Quotations From ALEXANDER POPE


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  • The worst of madmen is a saint run mad.
    Alexander Pope (1688-1744), British satirical poet. Imitations of Horace, bk. 1, epistle 6, "To Mr. Murray," l. 27 (1738).
  • Men would be angels, angels would be gods.
    Alexander Pope (1688-1744), British satirical poet. An Essay On Man, epistle 1, l. 126 (1733).
  • What's fame? A fancied life in others' breath,
    Alexander Pope (1688-1744), British poet. An Essay on Man (Fr. Epistle IV). SeCePo. Poetical Works [Alexander Pope]. Herbert Davis, ed. (1978; repr. 1990) Oxford University Press.

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  • And die of nothing but a rage to live.
    Alexander Pope (1688-1744), British poet. Moral Essays: Epistle to a Lady. . . Poetical Works [Alexander Pope]. Herbert Davis, ed. (1978; repr. 1990) Oxford University Press.
  • An honest man's the noblest work of God.
    Alexander Pope (1688-1744), British poet. An Essay on Man (Fr. Epistle IV). SeCePo. Poetical Works [Alexander Pope]. Herbert Davis, ed. (1978; repr. 1990) Oxford University Press.

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  • Who breaks a butterfly on a wheel?
    Alexander Pope (1688-1744), British satirical poet. Lord Hervey, in Epistle to Dr. Arbuthnot, l. 308 (1735). The line has passed into common usage, and achieved notoriety in the 1960s when it was used to head the London Times leader July 1, 1967, on Mick Jagger and Keith Richard's arrest on drugs charges—an article which was thought to have contributed to their acquittal.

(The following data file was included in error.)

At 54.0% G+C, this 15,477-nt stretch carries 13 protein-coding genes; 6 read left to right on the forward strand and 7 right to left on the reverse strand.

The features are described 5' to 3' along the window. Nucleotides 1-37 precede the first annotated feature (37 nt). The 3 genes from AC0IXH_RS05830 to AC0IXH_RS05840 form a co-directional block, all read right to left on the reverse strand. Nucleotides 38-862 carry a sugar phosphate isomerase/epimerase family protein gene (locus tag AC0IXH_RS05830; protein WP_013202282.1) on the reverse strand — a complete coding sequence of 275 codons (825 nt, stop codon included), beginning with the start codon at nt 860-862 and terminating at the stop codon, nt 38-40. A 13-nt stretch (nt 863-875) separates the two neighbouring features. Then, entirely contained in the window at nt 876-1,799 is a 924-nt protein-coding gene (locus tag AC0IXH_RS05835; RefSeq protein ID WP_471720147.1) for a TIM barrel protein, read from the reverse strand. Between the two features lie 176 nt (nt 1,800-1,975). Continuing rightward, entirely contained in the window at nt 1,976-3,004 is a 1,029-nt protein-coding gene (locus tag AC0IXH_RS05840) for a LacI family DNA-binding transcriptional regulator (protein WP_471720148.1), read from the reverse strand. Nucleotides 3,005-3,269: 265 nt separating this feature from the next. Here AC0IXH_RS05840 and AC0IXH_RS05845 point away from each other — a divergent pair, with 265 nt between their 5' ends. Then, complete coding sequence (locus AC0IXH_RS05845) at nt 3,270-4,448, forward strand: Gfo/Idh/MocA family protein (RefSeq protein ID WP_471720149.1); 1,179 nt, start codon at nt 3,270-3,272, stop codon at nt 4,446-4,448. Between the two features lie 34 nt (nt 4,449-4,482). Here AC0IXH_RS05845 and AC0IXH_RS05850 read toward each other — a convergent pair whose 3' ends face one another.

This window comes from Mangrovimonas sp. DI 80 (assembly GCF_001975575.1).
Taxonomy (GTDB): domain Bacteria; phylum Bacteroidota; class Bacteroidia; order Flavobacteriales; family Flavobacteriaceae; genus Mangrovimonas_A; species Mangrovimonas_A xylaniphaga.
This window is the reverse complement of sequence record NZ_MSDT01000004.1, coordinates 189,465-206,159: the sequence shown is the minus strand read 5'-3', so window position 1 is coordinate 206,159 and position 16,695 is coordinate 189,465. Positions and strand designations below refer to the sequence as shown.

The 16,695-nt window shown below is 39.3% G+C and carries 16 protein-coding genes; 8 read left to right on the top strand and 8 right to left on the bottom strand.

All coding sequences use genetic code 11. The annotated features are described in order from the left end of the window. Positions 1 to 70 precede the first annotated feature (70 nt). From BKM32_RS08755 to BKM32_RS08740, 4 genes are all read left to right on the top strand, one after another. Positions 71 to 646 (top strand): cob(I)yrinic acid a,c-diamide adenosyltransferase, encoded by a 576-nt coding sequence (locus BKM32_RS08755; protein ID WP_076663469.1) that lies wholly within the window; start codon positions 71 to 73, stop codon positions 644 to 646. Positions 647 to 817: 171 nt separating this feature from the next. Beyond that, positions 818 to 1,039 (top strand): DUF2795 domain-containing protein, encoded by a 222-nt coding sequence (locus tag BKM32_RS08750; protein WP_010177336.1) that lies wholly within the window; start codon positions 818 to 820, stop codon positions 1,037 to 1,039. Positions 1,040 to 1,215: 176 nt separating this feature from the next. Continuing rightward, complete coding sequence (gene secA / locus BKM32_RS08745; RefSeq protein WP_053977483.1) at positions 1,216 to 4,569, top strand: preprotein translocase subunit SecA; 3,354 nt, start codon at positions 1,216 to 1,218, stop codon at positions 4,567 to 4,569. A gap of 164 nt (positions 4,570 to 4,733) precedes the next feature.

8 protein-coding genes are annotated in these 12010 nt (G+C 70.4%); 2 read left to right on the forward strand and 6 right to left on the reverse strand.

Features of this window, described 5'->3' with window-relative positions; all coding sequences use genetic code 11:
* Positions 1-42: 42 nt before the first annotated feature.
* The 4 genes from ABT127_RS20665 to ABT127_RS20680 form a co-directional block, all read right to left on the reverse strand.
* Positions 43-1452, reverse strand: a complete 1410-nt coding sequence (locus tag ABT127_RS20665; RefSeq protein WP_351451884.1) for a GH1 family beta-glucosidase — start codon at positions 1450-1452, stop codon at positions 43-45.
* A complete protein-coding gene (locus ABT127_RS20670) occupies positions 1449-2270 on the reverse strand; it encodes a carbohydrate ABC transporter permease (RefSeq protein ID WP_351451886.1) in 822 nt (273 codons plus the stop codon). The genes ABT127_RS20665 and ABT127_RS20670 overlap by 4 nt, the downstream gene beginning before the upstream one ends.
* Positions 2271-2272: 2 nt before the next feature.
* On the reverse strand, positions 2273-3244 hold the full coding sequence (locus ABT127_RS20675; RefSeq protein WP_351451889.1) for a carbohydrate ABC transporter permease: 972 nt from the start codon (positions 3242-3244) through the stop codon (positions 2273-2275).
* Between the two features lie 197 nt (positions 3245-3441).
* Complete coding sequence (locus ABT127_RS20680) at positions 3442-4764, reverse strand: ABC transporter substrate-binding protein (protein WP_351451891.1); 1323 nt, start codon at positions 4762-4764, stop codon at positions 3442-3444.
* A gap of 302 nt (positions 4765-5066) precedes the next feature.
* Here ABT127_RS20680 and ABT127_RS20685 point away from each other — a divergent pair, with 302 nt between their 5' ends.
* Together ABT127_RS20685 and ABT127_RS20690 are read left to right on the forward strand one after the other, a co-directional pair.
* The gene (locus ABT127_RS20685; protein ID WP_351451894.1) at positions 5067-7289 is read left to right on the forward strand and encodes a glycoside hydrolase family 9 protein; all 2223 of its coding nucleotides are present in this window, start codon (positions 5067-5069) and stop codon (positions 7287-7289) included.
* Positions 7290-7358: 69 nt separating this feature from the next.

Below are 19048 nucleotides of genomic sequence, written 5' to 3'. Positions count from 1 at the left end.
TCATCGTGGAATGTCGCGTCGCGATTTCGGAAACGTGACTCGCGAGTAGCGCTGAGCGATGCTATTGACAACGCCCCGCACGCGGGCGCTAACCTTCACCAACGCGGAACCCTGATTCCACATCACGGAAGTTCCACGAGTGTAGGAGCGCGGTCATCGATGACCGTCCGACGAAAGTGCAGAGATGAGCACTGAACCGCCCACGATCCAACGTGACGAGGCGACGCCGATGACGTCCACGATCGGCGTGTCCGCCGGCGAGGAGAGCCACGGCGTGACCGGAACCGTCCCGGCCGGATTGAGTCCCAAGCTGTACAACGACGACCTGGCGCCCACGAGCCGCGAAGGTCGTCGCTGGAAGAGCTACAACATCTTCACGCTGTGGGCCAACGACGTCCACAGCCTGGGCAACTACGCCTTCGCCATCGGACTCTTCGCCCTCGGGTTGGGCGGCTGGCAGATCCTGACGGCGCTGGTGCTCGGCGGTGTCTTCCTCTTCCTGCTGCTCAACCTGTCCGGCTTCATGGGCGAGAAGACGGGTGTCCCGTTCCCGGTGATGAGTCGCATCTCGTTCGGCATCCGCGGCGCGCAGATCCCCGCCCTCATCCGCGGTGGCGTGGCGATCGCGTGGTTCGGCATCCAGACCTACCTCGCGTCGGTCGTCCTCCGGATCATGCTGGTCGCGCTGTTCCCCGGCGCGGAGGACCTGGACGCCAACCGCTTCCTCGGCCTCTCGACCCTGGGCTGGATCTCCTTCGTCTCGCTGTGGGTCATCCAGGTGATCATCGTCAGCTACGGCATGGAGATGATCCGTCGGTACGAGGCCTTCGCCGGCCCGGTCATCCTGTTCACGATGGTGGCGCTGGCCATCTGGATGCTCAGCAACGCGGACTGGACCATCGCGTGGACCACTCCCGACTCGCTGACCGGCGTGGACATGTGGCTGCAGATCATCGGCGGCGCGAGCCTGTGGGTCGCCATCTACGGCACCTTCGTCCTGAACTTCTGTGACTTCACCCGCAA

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  • Lo, what huge heaps of littleness around!
    Alexander Pope (1688-1744), British poet. Moral Essays: Epistle to Richard Boyle, Earl of Burlington. . . Poetical Works [Alexander Pope]. Herbert Davis, ed. (1978; repr. 1990) Oxford University Press.
  • Woman's at best a contradiction still.
    Alexander Pope (1688-1744), British poet. Moral Essays: Epistle to a Lady. . . Poetical Works [Alexander Pope]. Herbert Davis, ed. (1978; repr. 1990) Oxford University Press.

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  • 'Tis but a part we see, and not a whole.
    Alexander Pope (1688-1744), British poet. An Essay on Man (Fr. Epistle I). . . Poetical Works [Alexander Pope]. Herbert Davis, ed. (1978; repr. 1990) Oxford University Press.
  • Most women have no characters at all.
    Alexander Pope (1688-1744), British satirical poet. Epistle to a Lady, l. 2 (1735). Towards the end of the poem (l. 269-70), Pope writes "And yet, believe me, good as well as ill, Woman's at best a contradiction still."

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